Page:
Let me just note that I am not a Linux expert. Since I mostly use Xfce desktop on Debian, I sometimes have problems which are not valid for other Linux users. For example, Debian (jessie) with Xfce desktop does not come with samba packages preinstalled which allows to access windows shares or share folders for windows users. Finally I figured out how to do it and I write the instructions here for others like me. I have uninstalled every packages related to my samba experiment and I installed following packages.
$ aptitude install samba samba-client samba-vfs-modules winbind cifs-utils gigolo gvfs gvfs-bin gvfs-backends
gigolo is to manage/connect/mount remote filesystems and is a part of Xfce goodies project.
gigolo will allow us to connect to windows shares.
After installing required packages run gigolo from shell or from menu and create a new connection like below with approriate inputs.
Then you can connect to windows share from
thunar. It is nice and easy.
If you would like to have a desktop shortcut, you need to create a launcher. Right click on the desktop and press
Create Launcher… menu and create a launcher like this;
When you save this launcher, you can access your share from desktop by double click.
However, if you want to edit files from share by clicking and editing them, you cannot do this with this method ( I don't know why). I mounted this share to my desktop to overcome this. From shell as root, create a folder on desktop and mount the samba share on this folder with correct username and password.
$ mount -t cifs //192.168.1.3/share /root/Desktop/SERVER -o username=<username>,workgroup=<WORKGROUP> # unmounting is simply; # umount /root/Desktop/SERVER
What if you want to make this mount permanent, then you can add this entry below to
/etc/fstab. Do not forget to change username, password, mount folder and target share, etc.
//192.168.1.3/share /root/Desktop/SERVER cifs username=<username>,workgroup=<WORKGROUP>,password=<password>,file_mode=0777,dir_mode=0777,noperm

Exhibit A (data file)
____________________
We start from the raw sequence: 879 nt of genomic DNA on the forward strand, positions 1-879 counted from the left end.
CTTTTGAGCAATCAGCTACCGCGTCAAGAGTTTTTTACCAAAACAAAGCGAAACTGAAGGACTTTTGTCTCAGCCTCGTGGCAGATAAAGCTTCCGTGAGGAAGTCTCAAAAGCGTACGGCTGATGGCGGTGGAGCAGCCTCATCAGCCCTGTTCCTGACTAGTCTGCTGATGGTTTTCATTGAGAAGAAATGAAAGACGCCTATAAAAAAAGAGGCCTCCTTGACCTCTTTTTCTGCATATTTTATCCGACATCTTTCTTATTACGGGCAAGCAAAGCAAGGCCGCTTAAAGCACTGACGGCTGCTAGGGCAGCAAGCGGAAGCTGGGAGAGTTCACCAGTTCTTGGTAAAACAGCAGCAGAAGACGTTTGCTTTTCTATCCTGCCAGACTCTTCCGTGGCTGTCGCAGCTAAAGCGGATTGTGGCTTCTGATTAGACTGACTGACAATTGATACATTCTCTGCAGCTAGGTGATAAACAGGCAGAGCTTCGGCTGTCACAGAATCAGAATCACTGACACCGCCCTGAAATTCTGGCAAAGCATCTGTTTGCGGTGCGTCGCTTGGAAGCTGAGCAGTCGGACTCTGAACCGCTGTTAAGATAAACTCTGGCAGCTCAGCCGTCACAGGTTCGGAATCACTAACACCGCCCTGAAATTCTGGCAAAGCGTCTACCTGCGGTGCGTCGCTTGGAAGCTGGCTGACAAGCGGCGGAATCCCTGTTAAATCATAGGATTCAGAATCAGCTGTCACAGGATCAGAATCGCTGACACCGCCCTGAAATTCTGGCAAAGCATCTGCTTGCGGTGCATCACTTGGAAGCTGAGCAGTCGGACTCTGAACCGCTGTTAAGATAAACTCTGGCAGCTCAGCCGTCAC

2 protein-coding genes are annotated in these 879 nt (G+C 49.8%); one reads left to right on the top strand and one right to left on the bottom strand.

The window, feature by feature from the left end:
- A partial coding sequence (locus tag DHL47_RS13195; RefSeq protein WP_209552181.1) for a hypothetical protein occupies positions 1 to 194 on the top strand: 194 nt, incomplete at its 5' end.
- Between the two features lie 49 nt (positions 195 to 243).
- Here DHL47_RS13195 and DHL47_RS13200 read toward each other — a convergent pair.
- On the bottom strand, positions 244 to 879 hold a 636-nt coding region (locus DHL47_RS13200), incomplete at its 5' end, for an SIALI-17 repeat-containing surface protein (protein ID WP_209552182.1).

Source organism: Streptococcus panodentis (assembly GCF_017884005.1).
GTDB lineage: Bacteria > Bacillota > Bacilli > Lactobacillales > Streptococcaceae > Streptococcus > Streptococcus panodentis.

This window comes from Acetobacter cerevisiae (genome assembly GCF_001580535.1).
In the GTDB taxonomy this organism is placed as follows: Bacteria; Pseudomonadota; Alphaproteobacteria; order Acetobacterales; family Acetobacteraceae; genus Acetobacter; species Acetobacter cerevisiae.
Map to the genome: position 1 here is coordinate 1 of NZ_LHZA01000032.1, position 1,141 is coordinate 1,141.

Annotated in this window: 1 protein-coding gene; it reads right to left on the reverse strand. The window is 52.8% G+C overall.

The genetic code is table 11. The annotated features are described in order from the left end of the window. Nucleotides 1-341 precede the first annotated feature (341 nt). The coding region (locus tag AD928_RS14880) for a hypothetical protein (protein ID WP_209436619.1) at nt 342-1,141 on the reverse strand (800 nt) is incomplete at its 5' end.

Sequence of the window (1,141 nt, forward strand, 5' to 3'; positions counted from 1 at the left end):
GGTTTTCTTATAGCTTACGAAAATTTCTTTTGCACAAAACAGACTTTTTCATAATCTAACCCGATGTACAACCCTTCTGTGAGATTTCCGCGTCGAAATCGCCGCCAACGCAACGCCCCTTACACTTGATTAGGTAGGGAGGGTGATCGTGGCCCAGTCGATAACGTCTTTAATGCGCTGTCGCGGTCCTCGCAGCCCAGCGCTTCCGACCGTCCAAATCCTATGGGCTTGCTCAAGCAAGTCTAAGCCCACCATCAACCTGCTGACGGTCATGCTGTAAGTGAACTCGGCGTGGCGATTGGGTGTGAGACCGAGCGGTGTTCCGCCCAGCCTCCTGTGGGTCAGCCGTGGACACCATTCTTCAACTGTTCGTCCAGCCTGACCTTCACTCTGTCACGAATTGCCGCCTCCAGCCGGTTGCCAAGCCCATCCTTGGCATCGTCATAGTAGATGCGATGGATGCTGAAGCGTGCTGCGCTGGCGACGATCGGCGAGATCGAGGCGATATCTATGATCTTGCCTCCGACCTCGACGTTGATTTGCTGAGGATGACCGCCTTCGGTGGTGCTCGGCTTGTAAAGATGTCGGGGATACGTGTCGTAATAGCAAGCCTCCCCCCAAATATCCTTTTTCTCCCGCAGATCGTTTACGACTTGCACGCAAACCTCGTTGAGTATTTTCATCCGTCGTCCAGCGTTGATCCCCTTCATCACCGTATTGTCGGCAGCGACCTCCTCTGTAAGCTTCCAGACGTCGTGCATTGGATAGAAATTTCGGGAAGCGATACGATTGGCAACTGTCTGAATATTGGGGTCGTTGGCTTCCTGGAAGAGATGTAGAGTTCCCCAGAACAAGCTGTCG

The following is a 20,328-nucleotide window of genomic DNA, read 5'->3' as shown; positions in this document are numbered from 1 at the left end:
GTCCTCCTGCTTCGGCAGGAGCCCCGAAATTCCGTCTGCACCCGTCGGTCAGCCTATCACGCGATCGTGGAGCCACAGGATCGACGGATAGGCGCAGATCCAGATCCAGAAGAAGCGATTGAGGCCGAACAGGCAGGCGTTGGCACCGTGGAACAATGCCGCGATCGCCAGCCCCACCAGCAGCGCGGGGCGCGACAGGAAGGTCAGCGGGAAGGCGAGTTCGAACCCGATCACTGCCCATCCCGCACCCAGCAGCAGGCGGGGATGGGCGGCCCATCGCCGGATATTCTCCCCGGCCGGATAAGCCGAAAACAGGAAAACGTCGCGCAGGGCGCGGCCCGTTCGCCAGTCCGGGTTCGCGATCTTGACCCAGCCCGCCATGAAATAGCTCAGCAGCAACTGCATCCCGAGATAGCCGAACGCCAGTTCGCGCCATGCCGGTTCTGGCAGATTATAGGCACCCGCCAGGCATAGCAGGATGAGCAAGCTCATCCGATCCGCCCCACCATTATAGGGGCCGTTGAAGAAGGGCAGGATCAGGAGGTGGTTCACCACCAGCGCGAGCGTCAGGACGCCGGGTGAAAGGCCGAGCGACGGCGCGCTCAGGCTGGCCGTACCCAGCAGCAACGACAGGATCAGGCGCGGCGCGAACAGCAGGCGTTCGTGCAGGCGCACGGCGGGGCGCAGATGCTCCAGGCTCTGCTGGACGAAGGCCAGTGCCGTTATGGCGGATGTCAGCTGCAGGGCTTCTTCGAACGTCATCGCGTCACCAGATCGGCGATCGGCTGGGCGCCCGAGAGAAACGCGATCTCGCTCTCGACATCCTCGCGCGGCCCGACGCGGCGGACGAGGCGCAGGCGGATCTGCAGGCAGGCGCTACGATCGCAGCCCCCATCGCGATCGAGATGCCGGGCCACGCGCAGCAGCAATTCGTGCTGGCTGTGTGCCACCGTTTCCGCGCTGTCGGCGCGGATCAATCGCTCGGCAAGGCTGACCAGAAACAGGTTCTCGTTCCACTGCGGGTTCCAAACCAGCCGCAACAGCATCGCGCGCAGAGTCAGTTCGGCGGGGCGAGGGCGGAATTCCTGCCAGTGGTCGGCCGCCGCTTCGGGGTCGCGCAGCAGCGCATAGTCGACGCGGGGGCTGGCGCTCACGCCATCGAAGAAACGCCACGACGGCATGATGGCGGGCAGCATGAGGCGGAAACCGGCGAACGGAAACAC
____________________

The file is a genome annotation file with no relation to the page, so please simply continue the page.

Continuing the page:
file_mode=0777,dir_mode=0777,noperm is to give write access to other users if you mount it to a place where non-root users can access. You can omit them if you like. Check options with
It is important to know the SMB version of the remote share because version 1.0 is disabled now by many IT professionals due to
wannacry like ransomware, so you may need to explicitly define the SMB version. man page of mount.cifs describes the available versions
vers= SMB protocol version. Allowed values are: · 1.0 - The classic CIFS/SMBv1 protocol. This is the default. · 2.0 - The SMBv2.002 protocol. This was initially introduced in Windows Vista Service Pack 1, and Windows Server 2008. Note that the initial release version of Windows Vista spoke a slightly different dialect (2.000) that is not supported. · 2.1 - The SMBv2.1 protocol that was introduced in Microsoft Windows 7 and Windows Server 2008R2. · 3.0 - The SMBv3.0 protocol that was introduced in Microsoft Windows 8 and Windows Server 2012. Note too that while this option governs the protocol version used, not all features of each version are available.
Let me know if anything is missing or incorrect.
If you have authentication problems with your Windows Active Directory Server you may use
smbclient executable from terminal with correct parameters and identify the problem.
# This code lists the available shares and services of the remote host $ smbclient -U <user_name> -W <domain_name> -L <remote_host>